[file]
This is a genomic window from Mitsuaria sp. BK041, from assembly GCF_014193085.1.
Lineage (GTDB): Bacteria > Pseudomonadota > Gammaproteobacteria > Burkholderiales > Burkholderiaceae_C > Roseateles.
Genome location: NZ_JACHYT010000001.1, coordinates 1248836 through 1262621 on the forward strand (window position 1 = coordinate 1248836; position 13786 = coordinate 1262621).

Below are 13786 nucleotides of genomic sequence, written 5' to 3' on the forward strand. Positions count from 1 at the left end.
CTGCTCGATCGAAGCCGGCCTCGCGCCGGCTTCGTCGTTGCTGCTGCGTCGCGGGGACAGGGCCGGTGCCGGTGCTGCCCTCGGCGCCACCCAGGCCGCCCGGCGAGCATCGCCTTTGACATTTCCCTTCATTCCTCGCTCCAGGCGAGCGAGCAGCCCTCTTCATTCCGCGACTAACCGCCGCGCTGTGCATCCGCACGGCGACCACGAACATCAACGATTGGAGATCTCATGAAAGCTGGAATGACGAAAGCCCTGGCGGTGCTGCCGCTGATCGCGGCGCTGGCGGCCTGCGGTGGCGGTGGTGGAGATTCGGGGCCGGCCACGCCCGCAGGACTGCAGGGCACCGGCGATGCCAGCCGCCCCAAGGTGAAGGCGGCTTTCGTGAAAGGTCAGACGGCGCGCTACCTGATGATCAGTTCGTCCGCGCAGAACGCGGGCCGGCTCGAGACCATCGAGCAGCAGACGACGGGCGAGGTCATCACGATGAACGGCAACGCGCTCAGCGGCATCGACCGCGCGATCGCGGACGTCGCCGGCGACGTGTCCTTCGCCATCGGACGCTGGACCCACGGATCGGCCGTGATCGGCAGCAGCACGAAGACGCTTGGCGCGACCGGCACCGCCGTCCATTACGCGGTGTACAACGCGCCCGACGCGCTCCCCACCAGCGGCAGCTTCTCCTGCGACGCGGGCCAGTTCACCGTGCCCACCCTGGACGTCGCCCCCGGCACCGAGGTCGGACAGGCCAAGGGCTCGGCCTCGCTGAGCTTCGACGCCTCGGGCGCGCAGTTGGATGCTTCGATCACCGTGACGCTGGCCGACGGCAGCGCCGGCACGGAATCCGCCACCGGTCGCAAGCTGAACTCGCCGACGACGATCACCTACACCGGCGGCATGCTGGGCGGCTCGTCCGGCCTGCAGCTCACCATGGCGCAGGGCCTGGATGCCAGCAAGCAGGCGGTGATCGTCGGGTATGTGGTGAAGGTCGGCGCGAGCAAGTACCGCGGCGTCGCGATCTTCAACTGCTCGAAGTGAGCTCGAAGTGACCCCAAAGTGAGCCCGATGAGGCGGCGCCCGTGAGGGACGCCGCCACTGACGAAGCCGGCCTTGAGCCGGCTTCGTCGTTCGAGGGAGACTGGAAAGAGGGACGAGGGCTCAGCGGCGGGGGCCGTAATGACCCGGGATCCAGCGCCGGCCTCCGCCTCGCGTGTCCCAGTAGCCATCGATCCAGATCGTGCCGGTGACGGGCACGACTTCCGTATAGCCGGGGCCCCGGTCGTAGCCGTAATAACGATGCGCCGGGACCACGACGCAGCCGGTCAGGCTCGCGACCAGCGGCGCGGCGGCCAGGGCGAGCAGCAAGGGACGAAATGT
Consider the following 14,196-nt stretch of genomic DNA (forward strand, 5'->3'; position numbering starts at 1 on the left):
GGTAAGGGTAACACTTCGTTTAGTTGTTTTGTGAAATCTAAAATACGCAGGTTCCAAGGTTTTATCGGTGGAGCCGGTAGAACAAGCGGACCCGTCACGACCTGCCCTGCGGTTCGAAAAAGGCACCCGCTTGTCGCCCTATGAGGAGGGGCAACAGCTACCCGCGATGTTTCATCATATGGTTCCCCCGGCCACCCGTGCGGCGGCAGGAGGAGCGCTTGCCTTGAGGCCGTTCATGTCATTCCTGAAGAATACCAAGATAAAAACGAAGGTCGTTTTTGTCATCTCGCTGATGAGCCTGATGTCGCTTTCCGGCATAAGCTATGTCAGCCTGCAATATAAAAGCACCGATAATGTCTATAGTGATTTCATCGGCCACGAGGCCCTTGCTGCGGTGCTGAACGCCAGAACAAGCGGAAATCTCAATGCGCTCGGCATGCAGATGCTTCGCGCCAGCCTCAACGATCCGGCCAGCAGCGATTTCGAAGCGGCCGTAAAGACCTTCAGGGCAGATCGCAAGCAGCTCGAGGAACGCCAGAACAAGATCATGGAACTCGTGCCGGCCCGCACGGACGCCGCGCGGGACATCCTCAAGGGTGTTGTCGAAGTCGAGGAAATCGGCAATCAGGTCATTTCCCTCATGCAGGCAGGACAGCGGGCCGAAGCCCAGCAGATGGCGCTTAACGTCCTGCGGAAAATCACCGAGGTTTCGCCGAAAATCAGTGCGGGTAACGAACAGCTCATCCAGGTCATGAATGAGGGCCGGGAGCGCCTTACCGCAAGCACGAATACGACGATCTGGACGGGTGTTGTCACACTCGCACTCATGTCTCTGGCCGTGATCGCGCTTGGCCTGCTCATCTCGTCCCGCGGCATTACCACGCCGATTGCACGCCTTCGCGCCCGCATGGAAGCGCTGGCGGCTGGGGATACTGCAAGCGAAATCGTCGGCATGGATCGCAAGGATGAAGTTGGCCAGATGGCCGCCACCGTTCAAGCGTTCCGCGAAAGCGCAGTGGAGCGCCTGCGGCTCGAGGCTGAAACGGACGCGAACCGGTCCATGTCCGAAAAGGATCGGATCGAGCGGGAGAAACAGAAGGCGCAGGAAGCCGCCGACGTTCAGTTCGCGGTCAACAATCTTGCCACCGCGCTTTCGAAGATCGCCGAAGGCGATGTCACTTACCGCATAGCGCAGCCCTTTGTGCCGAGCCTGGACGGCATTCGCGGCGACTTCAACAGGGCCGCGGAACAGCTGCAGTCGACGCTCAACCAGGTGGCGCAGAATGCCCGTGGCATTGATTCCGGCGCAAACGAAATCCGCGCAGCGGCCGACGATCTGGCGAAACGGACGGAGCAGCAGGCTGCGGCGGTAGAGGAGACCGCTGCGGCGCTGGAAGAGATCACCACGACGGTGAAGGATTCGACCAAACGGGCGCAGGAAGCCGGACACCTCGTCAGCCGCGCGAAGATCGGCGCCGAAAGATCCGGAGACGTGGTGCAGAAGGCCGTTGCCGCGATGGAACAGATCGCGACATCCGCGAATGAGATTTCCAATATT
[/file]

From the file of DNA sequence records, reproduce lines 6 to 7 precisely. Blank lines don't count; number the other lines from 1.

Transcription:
Consider the following 14,196-nt stretch of genomic DNA (forward strand, 5'->3'; position numbering starts at 1 on the left):
GGTAAGGGTAACACTTCGTTTAGTTGTTTTGTGAAATCTAAAATACGCAGGTTCCAAGGTTTTATCGGTGGAGCCGGTAGAACAAGCGGACCCGTCACGACCTGCCCTGCGGTTCGAAAAAGGCACCCGCTTGTCGCCCTATGAGGAGGGGCAACAGCTACCCGCGATGTTTCATCATATGGTTCCCCCGGCCACCCGTGCGGCGGCAGGAGGAGCGCTTGCCTTGAGGCCGTTCATGTCATTCCTGAAGAATACCAAGATAAAAACGAAGGTCGTTTTTGTCATCTCGCTGATGAGCCTGATGTCGCTTTCCGGCATAAGCTATGTCAGCCTGCAATATAAAAGCACCGATAATGTCTATAGTGATTTCATCGGCCACGAGGCCCTTGCTGCGGTGCTGAACGCCAGAACAAGCGGAAATCTCAATGCGCTCGGCATGCAGATGCTTCGCGCCAGCCTCAACGATCCGGCCAGCAGCGATTTCGAAGCGGCCGTAAAGACCTTCAGGGCAGATCGCAAGCAGCTCGAGGAACGCCAGAACAAGATCATGGAACTCGTGCCGGCCCGCACGGACGCCGCGCGGGACATCCTCAAGGGTGTTGTCGAAGTCGAGGAAATCGGCAATCAGGTCATTTCCCTCATGCAGGCAGGACAGCGGGCCGAAGCCCAGCAGATGGCGCTTAACGTCCTGCGGAAAATCACCGAGGTTTCGCCGAAAATCAGTGCGGGTAACGAACAGCTCATCCAGGTCATGAATGAGGGCCGGGAGCGCCTTACCGCAAGCACGAATACGACGATCTGGACGGGTGTTGTCACACTCGCACTCATGTCTCTGGCCGTGATCGCGCTTGGCCTGCTCATCTCGTCCCGCGGCATTACCACGCCGATTGCACGCCTTCGCGCCCGCATGGAAGCGCTGGCGGCTGGGGATACTGCAAGCGAAATCGTCGGCATGGATCGCAAGGATGAAGTTGGCCAGATGGCCGCCACCGTTCAAGCGTTCCGCGAAAGCGCAGTGGAGCGCCTGCGGCTCGAGGCTGAAACGGACGCGAACCGGTCCATGTCCGAAAAGGATCGGATCGAGCGGGAGAAACAGAAGGCGCAGGAAGCCGCCGACGTTCAGTTCGCGGTCAACAATCTTGCCACCGCGCTTTCGAAGATCGCCGAAGGCGATGTCACTTACCGCATAGCGCAGCCCTTTGTGCCGAGCCTGGACGGCATTCGCGGCGACTTCAACAGGGCCGCGGAACAGCTGCAGTCGACGCTCAACCAGGTGGCGCAGAATGCCCGTGGCATTGATTCCGGCGCAAACGAAATCCGCGCAGCGGCCGACGATCTGGCGAAACGGACGGAGCAGCAGGCTGCGGCGGTAGAGGAGACCGCTGCGGCGCTGGAAGAGATCACCACGACGGTGAAGGATTCGACCAAACGGGCGCAGGAAGCCGGACACCTCGTCAGCCGCGCGAAGATCGGCGCCGAAAGATCCGGAGACGTGGTGCAGAAGGCCGTTGCCGCGATGGAACAGATCGCGACATCCGCGAATGAGATTTCCAATATT